Full Version: A Class On Their Own
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In her paper: “On the Rise of Gaius Marius”,
Kathleen Toohey (footnote 9) writes: In a note to me, (Michael) Taylor has commented:
“On the Gellius passage, I am inclined to believe that AG is in fact confused, and that the capite censi and the proletarii are in fact one and the same. Gellius says that proletarii have less than 1500 asses while capite censi need less than 375. But 375 HS was 1500 asses, so it is not hard to see Gellius making an antiquarian error in creating two classes from one by mixing up his currency units.”
To determine if Gellius is confused, a little maths is required. The fiscal qualifications for the five property classes as given by Dionysius and Livy are detailed below:
                                                                                              Dionysius                       Livy
Class I               100,000 asses                100,000 asses
Class II                75,000 asses                  75,000 asses
Class III              50,000 asses                  50,000 asses
Class IV               25,000 asses                  25,000 asses
Class V                12,500 asses                  11,000 asses
Except for a difference of 1,500 asses for Class V, both historians are in agreement for Classes I to V. Now as Cicero and Aulus Gellius state the fiscal value of the proletarii amounted to 1,500 asses, by adding the 1,500 asses to Livy’s sum of 11,000 asses for Class V, Livy’s total for Class V increases to 12,500 asses now approximates with Dionysius’ figure of 12,500 asses. What has occurred here is Livy has incorrectly subtracted the 1,500 asses belonging to the capite censi from the proletarii.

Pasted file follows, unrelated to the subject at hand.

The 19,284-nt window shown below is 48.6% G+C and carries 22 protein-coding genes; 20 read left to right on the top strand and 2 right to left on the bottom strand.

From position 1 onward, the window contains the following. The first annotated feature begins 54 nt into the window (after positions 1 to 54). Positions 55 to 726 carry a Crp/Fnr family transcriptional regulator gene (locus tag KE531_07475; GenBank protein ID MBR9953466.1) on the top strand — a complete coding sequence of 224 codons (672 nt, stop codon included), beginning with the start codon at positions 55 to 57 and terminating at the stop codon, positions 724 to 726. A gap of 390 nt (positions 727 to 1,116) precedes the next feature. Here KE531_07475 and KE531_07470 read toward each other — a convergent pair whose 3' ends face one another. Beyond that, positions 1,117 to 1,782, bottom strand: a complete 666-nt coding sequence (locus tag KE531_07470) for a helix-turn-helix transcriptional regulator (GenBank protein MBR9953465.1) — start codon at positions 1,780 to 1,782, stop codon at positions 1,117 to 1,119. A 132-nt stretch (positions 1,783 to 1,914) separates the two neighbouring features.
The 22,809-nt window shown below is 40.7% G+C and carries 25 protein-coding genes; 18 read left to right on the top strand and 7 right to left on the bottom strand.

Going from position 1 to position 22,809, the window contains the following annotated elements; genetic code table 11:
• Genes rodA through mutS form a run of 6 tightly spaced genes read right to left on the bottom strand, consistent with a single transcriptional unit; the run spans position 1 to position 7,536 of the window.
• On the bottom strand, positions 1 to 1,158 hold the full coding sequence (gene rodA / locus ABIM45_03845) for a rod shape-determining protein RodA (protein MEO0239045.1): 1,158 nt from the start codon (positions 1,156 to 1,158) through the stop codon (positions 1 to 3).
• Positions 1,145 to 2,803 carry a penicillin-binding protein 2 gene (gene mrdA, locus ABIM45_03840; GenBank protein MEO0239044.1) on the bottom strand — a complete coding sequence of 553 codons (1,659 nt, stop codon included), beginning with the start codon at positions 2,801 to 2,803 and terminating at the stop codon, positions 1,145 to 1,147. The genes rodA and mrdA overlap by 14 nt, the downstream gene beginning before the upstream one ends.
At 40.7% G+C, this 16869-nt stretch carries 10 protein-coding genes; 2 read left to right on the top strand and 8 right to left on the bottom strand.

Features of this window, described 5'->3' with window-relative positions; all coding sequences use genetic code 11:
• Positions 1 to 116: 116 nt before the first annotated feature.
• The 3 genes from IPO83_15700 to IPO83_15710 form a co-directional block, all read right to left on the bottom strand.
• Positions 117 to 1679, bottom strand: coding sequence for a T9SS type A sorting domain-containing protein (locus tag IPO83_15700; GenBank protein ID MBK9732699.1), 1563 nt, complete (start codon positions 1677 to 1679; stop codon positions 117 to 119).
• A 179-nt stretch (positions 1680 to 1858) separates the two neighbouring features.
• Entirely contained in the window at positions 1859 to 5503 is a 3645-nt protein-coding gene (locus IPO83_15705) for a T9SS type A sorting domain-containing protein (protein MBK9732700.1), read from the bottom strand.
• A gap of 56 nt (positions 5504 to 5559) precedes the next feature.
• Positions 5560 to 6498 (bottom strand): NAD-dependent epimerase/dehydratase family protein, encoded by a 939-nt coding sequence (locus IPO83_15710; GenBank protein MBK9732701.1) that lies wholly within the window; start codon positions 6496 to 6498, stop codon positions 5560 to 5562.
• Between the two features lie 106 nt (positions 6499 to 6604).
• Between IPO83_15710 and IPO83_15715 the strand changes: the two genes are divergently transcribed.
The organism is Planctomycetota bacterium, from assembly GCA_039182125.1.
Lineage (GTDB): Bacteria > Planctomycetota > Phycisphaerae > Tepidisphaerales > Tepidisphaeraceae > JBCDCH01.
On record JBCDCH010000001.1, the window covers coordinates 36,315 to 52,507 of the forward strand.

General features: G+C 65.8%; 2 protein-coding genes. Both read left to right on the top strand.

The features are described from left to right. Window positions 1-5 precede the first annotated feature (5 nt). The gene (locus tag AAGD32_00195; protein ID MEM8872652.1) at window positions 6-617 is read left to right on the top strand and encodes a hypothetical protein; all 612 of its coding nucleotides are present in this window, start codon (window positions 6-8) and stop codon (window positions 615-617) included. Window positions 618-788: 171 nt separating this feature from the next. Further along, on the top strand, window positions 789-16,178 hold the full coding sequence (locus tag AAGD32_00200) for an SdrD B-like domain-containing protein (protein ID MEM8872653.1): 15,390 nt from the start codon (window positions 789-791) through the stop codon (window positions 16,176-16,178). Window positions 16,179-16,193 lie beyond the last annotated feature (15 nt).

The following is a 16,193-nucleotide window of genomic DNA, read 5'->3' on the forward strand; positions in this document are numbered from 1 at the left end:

What people have failed to understand is the maximum amount for Class V is 12, 500 asses and the minimum is 1,500 asses. Therefore, Cicero and Aulus Gellius are relating to the minimum fiscal value of the proletarii. The maximum for the capite censis is 1,500 asses and the minimum is 375 asses.

The other difference is Dionysius mentions six property classes and Livy five property classes. Class V are the proletarii and Class VI the capite censi. The capite censi are not levied en mass for the army, only the artificers attached to each legion. Therefore, the artificers belong to the capite censi.

The property wealth of the six classes has been modelled on the Pythagorean eleven sacred tetractys as detailed by Theon of Smyrna (Mathematics useful for reading Plato 3 38). A tetrad is an ensemble of four units (a quaternary) so the 1,500 asses of the capite censi divided by four = 4 units each of 375 asses. The fiscal system is divided into 11 tetrads, with Classes I to V each having two tetrads and Class VI, the capite censi having one tetrad. This is based on the Pythagorean notion that the number 11 equals 10+1 or 3+2 x2+1.
There is a lot more information in the primary sources to prove the capite censi are a separate class. Therefore, Gellius is not confused.